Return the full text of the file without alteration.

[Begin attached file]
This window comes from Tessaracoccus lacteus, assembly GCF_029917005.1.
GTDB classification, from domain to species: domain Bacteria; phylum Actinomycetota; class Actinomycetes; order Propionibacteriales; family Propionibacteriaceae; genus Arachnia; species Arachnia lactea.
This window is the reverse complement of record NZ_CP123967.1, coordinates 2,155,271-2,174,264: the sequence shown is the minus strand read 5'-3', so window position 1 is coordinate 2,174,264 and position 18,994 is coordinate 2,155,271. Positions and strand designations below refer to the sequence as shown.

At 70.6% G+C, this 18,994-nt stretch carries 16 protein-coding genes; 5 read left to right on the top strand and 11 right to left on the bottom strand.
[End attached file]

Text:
This window comes from Tessaracoccus lacteus, assembly GCF_029917005.1.
GTDB classification, from domain to species: domain Bacteria; phylum Actinomycetota; class Actinomycetes; order Propionibacteriales; family Propionibacteriaceae; genus Arachnia; species Arachnia lactea.
This window is the reverse complement of record NZ_CP123967.1, coordinates 2,155,271-2,174,264: the sequence shown is the minus strand read 5'-3', so window position 1 is coordinate 2,174,264 and position 18,994 is coordinate 2,155,271. Positions and strand designations below refer to the sequence as shown.

At 70.6% G+C, this 18,994-nt stretch carries 16 protein-coding genes; 5 read left to right on the top strand and 11 right to left on the bottom strand.